RIOC seizing space in Blackwell House, giving president/CEO Shelton Haynes a new office, was classic bad optics. But it took just a single week to top it as the state gobbled up sparse street parking, reserving them for his “guests…”
By David Stone
What’s so bad about RIOC seizing space in Blackwell House…?
Skipping for the now the glaringly obvious, let’s look at the painfully insensitive.
Plunked down on the second floor, up the stairs, Shelton Haynes new digs are not ADA compliant. That is, persons with disabilities are unwelcome, denied access the same as those without.
“Under the ADA , workers with disabilities must have equal access to all benefits and privileges of employment that are available to similarly situated employees without disabilities.”United States Federal Regulations
If you have physical limitations, you can find your way from the street around to the original main entrance for Blackwell House. There’s a ramp there, but once inside, you’re out of luck if you hope to visit the president’s office.
Incalculable insensitivity. Only the able-bodied welcome.
And then, there’s the obvious…
After decades of neglect and fumbled efforts, in November, everyone came out to cheer when Blackwell House finally re-opened.
Shelton Haynes stood tall, flanked by elected officials. State Senator José Serrano was there, and so was Assembly Member Rebecca Seawright. And chameleon city council member Ben Kallos was there, taking credit for money set aside by predecessor Jessica Lappin.
Lappin came too.
In all the reported happy talk, nobody mentioned RIOC seizing space inside for everyday office work.
After their freebie lease in Westview expires in July, RIOC will disperse office staff in various, mostly unspecified locations. But at least one elite will park in Blackwell House, and he and his “guests” will traipse through the historically preserved areas as a matter of routine. Many times every day.
And the intrusion expands with the sounds of meetings and general conversation spilling into the public area.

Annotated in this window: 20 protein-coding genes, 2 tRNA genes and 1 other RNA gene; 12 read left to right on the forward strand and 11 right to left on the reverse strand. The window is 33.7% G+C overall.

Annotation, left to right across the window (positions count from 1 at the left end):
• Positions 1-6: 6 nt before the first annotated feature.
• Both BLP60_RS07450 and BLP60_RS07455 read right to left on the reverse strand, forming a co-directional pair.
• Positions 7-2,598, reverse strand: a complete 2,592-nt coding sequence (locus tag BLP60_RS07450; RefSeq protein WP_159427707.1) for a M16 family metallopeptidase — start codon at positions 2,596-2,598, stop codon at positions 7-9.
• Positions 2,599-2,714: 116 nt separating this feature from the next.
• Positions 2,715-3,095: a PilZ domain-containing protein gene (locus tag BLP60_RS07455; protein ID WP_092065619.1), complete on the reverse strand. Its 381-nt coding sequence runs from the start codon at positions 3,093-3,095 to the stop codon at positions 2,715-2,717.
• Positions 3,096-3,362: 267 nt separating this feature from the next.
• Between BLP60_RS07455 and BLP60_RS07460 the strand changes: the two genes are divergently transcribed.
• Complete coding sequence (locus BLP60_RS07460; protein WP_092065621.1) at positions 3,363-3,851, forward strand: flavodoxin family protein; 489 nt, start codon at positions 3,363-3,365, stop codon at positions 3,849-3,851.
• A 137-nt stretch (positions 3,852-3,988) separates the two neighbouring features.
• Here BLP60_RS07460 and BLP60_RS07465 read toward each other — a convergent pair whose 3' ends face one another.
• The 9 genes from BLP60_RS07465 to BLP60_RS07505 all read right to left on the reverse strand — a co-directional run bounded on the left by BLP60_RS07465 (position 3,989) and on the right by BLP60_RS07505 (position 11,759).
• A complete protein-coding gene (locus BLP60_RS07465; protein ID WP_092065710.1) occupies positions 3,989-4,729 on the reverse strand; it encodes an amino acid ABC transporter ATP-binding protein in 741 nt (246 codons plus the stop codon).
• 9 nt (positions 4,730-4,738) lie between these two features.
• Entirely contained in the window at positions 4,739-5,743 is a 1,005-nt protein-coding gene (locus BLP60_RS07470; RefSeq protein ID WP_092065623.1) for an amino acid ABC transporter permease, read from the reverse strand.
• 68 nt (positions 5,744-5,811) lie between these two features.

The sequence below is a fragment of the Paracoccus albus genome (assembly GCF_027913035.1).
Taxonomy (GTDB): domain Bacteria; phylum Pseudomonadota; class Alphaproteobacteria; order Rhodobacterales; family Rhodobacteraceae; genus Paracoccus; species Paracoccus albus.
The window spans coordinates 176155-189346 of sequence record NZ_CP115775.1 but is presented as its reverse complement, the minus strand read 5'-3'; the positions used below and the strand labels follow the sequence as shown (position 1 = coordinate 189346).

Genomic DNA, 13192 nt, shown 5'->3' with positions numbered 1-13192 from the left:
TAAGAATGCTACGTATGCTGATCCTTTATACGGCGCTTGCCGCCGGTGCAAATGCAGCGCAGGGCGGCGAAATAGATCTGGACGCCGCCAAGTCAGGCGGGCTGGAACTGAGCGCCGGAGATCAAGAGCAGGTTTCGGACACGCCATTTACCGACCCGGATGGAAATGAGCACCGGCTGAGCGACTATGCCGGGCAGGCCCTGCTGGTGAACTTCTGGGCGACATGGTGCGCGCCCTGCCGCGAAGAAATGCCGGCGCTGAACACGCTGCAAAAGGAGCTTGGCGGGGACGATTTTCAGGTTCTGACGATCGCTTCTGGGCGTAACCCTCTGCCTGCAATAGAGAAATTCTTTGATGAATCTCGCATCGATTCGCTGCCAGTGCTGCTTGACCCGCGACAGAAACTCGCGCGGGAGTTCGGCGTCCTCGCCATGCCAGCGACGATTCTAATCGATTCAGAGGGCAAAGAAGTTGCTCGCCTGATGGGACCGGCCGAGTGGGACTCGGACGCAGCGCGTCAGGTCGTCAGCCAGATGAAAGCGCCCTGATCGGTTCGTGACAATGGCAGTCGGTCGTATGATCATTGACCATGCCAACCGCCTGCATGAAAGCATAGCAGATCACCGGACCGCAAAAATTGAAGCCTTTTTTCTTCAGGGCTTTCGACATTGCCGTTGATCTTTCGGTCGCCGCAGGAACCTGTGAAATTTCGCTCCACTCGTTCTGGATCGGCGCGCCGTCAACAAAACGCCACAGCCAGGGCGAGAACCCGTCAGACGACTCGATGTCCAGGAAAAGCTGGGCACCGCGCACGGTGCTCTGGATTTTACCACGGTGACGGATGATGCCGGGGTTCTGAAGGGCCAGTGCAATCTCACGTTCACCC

Is RIOC seizing this space more boneheaded than it is insensitive?
The shame is that the question even comes up.
But then, four designated parking spaces extend the patroonship…
Nothing says, “We count more than you people” more clumsily than does taking parking sparse spaces away from the community for the patroon and his guests… and rubbing it in by leaving them vacant, most of the time.
In an open slap in the face for the community, Haynes lays claim to parking spaces that will not be used most of the time. They will sit vacant as they have since Friday. When the patroon takes a long weekend, the official New York State Shelton Haynes parking area soaks up sun and rain.
Residents asked why Haynes wasn’t using Motorgate like almost everyone else? Why was RIOC seizing space it would rarely use when plentiful other options awaited?
Considering his $200K plus annual salary, couldn’t he pay for parking? You know, like the rest of us….
Haynes predecessor, Susan Rosenthal, rode the Tram and walked to and from 591 Main Street every day.
And Haynes new office in Blackwell House is even closer to public transportation.
Another puzzle, why is RIOC seizing space for Haynes and his “guests” when the subway is steps away? If he needs to get somewhere during the day, too far for walking, he can use a car from RIOC’s embarrassingly large fleet, can’t he?
RIOC seizing space…?
Why an historically unpopular administration planted here without the hint of approval from the community would take such ill-considered measures is, more or less, mind-boggling.
Less because Haynes spent time in his first month attacking resident critics, showing a lack of governing acumen or wisdom, a la Trump, and because the state agency’s prolonged bunker mode guarantees he will never answer questions about it.
More because the tone-deaf agency took a step residents never imagined they were dimwitted enough to make.